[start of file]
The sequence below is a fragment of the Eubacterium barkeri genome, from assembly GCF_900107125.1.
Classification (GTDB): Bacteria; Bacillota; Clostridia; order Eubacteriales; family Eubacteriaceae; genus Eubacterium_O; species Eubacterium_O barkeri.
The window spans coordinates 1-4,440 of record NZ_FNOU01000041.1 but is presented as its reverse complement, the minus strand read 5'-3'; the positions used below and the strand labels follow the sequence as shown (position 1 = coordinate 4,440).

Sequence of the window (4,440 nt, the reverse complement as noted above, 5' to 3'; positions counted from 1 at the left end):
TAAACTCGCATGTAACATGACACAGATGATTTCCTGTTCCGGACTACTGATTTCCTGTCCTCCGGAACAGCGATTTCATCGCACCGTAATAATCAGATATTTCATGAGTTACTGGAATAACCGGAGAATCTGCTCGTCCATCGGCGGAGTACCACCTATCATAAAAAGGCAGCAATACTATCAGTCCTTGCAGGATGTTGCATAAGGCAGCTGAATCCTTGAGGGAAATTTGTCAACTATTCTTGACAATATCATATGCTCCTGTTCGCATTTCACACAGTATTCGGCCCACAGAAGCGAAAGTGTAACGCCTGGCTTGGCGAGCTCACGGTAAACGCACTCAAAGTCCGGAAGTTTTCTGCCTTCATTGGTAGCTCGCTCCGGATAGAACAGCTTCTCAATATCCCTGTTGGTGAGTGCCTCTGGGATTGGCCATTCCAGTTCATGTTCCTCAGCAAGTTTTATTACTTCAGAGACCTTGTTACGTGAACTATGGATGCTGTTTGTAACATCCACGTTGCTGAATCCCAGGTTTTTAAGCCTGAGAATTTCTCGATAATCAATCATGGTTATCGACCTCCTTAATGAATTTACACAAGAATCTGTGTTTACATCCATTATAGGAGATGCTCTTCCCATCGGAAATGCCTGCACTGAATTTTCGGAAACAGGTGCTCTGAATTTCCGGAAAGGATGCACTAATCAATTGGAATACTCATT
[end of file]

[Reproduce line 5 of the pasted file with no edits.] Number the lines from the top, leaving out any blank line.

TAAACTCGCATGTAACATGACACAGATGATTTCCTGTTCCGGACTACTGATTTCCTGTCCTCCGGAACAGCGATTTCATCGCACCGTAATAATCAGATATTTCATGAGTTACTGGAATAACCGGAGAATCTGCTCGTCCATCGGCGGAGTACCACCTATCATAAAAAGGCAGCAATACTATCAGTCCTTGCAGGATGTTGCATAAGGCAGCTGAATCCTTGAGGGAAATTTGTCAACTATTCTTGACAATATCATATGCTCCTGTTCGCATTTCACACAGTATTCGGCCCACAGAAGCGAAAGTGTAACGCCTGGCTTGGCGAGCTCACGGTAAACGCACTCAAAGTCCGGAAGTTTTCTGCCTTCATTGGTAGCTCGCTCCGGATAGAACAGCTTCTCAATATCCCTGTTGGTGAGTGCCTCTGGGATTGGCCATTCCAGTTCATGTTCCTCAGCAAGTTTTATTACTTCAGAGACCTTGTTACGTGAACTATGGATGCTGTTTGTAACATCCACGTTGCTGAATCCCAGGTTTTTAAGCCTGAGAATTTCTCGATAATCAATCATGGTTATCGACCTCCTTAATGAATTTACACAAGAATCTGTGTTTACATCCATTATAGGAGATGCTCTTCCCATCGGAAATGCCTGCACTGAATTTTCGGAAACAGGTGCTCTGAATTTCCGGAAAGGATGCACTAATCAATTGGAATACTCATT